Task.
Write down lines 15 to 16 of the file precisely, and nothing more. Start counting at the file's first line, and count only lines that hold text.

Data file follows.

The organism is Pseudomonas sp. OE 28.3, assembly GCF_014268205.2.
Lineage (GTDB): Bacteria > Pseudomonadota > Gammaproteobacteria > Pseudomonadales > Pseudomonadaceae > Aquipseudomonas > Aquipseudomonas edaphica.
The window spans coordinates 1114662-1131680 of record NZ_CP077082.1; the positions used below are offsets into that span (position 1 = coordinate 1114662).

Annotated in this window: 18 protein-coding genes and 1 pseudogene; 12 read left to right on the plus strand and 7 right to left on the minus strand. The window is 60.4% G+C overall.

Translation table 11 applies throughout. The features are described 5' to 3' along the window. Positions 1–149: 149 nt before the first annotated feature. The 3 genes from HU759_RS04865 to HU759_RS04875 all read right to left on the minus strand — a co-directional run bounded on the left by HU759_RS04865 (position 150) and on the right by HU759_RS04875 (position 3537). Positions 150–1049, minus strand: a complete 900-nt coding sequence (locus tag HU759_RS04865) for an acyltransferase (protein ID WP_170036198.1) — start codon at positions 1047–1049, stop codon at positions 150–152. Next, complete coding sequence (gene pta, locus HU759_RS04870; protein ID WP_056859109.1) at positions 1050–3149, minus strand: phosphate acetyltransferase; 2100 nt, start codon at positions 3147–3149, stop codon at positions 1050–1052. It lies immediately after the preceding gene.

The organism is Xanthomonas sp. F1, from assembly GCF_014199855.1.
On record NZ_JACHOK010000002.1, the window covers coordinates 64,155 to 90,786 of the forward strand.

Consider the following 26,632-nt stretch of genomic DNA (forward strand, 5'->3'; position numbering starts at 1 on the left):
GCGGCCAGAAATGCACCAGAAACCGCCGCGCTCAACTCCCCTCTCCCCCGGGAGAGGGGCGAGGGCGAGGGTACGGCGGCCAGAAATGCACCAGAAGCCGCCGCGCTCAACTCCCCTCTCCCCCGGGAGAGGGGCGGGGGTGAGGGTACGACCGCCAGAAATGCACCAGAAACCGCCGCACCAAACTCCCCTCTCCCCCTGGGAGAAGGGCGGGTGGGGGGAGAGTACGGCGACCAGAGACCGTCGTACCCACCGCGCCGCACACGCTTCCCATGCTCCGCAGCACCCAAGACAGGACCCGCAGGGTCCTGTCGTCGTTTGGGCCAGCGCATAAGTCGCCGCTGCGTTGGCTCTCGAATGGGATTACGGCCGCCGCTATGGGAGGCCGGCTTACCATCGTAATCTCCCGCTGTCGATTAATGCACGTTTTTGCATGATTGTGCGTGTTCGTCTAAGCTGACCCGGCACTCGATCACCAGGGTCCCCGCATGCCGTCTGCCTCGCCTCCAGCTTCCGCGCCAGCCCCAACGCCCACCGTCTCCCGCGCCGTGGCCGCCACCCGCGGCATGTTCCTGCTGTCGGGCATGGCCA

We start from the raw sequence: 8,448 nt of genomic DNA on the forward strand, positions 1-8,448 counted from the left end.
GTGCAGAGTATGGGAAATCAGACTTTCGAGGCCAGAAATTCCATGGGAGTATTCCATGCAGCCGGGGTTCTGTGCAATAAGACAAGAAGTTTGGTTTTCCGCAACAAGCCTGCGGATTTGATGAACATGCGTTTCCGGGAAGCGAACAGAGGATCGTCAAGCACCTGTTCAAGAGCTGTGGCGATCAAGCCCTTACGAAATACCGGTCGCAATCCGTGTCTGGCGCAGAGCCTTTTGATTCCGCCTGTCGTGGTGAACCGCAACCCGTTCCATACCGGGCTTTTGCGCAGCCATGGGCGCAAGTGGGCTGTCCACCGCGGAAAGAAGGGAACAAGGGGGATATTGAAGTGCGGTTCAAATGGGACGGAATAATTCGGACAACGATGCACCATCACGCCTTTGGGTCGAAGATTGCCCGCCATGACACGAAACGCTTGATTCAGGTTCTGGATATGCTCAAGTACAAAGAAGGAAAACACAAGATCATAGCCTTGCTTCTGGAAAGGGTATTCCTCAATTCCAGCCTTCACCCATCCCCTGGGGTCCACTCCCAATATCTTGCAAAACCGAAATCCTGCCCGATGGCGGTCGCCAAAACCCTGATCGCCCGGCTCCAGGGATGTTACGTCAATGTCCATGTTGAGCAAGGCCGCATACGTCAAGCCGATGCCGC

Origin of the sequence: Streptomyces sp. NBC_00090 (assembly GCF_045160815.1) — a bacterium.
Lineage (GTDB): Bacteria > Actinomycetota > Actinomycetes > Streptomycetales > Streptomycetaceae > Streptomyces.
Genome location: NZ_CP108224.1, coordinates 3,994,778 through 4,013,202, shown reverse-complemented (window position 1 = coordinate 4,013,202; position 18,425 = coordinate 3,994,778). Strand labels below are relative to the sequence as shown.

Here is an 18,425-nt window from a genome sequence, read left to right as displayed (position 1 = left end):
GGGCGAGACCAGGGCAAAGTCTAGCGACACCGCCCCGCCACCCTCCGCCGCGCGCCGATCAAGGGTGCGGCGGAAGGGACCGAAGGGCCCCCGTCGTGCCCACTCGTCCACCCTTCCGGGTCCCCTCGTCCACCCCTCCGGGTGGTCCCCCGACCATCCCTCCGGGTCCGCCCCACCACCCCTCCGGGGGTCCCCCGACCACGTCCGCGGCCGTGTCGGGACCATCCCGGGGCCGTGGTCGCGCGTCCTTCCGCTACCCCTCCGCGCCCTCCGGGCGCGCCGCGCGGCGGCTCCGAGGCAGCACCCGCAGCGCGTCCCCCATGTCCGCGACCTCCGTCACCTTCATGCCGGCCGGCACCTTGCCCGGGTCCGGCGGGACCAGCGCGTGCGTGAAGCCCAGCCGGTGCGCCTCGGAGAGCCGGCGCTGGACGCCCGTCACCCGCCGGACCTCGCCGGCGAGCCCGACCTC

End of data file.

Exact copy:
Here is an 18,425-nt window from a genome sequence, read left to right as displayed (position 1 = left end):
GGGCGAGACCAGGGCAAAGTCTAGCGACACCGCCCCGCCACCCTCCGCCGCGCGCCGATCAAGGGTGCGGCGGAAGGGACCGAAGGGCCCCCGTCGTGCCCACTCGTCCACCCTTCCGGGTCCCCTCGTCCACCCCTCCGGGTGGTCCCCCGACCATCCCTCCGGGTCCGCCCCACCACCCCTCCGGGGGTCCCCCGACCACGTCCGCGGCCGTGTCGGGACCATCCCGGGGCCGTGGTCGCGCGTCCTTCCGCTACCCCTCCGCGCCCTCCGGGCGCGCCGCGCGGCGGCTCCGAGGCAGCACCCGCAGCGCGTCCCCCATGTCCGCGACCTCCGTCACCTTCATGCCGGCCGGCACCTTGCCCGGGTCCGGCGGGACCAGCGCGTGCGTGAAGCCCAGCCGGTGCGCCTCGGAGAGCCGGCGCTGGACGCCCGTCACCCGCCGGACCTCGCCGGCGAGCCCGACCTC